Target: May 10
At first it didn’t look like today’s status hearing was going to start on time. It was nearly 3:00pm and there was no sign of the defendants.
While his defense team colleagues were all seated in room 310, Victor Zaborsky counsel Tom Connolly was the designated lookout watching the zig zag of escalators in the atrium of the Moultrie Courthouse. A few minutes before 3:00pm the Swann Street defendants were spotted coming up, all together.
Judge Lynn Leibovitz was wrapping up her previous case and was awaiting the jury to return with their verdict. “Not guilty,” the foreperson announced. Not guilty on murder in the second degree, use of a firearm in a violent crime and possession of a unlicensed weapon. A family member wept upon hearing the verdict and was ushered out. Excuse the jury. Done and done.
Without missing a beat, Leibovitz transitioned to the Wone case. She made it clear what the agenda was: housekeeping. The major pending motions to sever and suppress, including a few new motions in limine that hit the clerk’s office just today will have to wait.
Leibovitz announced that room 310 will be the trial’s venue. Another Superior Court judge told her that he was able to juggle a recent four defendant trial with no problems at all. A three defendant affair will offer plenty of room to move.
The judge still has her mind set on sticking to the trial date May 10, “We’re on target to have everything resolved and start on time.”
But there sure seemed like there was plenty left to resolve this afternoon. About an hour and half’s worth.
Let’s make that an hour and half’s worth of minutia:
Whether government’s expert witness, retired FBI agent and forensics ace Robert Spaudling’s documents have been delivered to the defense.
If the government has provided the defense with the “front of the envelope” documentation on the fingerprint evidence.
When the government should expect to get all their physical evidence returned (all except for item #34, the knife?)
If it’s appropriate for the government to provide the defense with the current DC Medical Examiner’s policies and procedures.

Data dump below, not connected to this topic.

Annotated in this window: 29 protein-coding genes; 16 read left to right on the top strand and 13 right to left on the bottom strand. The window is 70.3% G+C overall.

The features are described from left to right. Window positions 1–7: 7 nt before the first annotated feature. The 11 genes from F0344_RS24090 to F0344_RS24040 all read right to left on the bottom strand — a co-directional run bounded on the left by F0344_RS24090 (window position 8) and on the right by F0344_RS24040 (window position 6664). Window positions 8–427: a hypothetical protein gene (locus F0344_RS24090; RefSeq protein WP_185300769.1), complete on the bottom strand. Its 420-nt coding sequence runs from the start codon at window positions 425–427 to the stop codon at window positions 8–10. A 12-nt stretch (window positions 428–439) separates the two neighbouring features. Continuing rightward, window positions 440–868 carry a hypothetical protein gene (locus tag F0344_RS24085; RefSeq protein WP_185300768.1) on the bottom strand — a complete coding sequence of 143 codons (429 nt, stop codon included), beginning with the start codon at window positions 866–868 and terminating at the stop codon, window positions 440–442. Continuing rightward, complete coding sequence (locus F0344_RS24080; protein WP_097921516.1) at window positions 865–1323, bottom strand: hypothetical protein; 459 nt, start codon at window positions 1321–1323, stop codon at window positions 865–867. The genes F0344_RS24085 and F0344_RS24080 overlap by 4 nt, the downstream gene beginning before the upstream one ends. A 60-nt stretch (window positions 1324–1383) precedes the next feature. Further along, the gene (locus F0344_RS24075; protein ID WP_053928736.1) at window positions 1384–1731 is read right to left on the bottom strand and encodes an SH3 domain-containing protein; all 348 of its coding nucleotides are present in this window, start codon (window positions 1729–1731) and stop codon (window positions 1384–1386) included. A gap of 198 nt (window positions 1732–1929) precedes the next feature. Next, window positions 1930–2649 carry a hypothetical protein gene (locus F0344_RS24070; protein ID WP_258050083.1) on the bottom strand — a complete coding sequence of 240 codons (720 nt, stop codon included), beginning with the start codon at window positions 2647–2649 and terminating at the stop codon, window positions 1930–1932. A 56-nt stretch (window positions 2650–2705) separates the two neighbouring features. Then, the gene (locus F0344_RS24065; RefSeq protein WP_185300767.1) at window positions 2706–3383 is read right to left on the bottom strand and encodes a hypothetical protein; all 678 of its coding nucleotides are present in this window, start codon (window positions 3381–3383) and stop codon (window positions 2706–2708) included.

Important to the defense seems to be the chain of custody on a number of evidence items. Very important it seems. Connolly maintained there were no chain of custody logs of the knife and fibers. They have results but no chain. Leibovitz pressed him to be more specific and state exactly what he was asking for. She asked him where exactly in Rule 16 does it say the government owes him any of that. She wanted specifics and pointedly told him, “You really haven’t described that piece of paper. You haven’t articulated what you want.”
Leibovitz then turned her attention to the three defendants. While the judge was engaging counsel, the housemates were a little too animated for her tastes and patience. “I’m talking to the lawyers,” she admonished them, “comments, nods and expressions should be saved for later.”
Tying up the loose ends on the chain of documents, she again pressed the defense team for specifics. “I can’t order the government to produce or hunt for every piece of paper in the world. Rule 16 does not require that.”
Reading between the lines of this lengthy back and forth shows how the defense may build their case, calling into question every piece of physical evidence as compromised in some fashion whether by the MPD or FBI.
We learn of a new defense expert witness expected at trial, a cardiac surgeon. AUSA T. Patrick Martin rose to express his reservations on this new disclosure. He may file motions in limine regarding this witness because of credentials and maybe not enough notice was provided. Martin characterized the surgeon’s possible testimony: that one single stab wound to the heart can incapacitate the victim.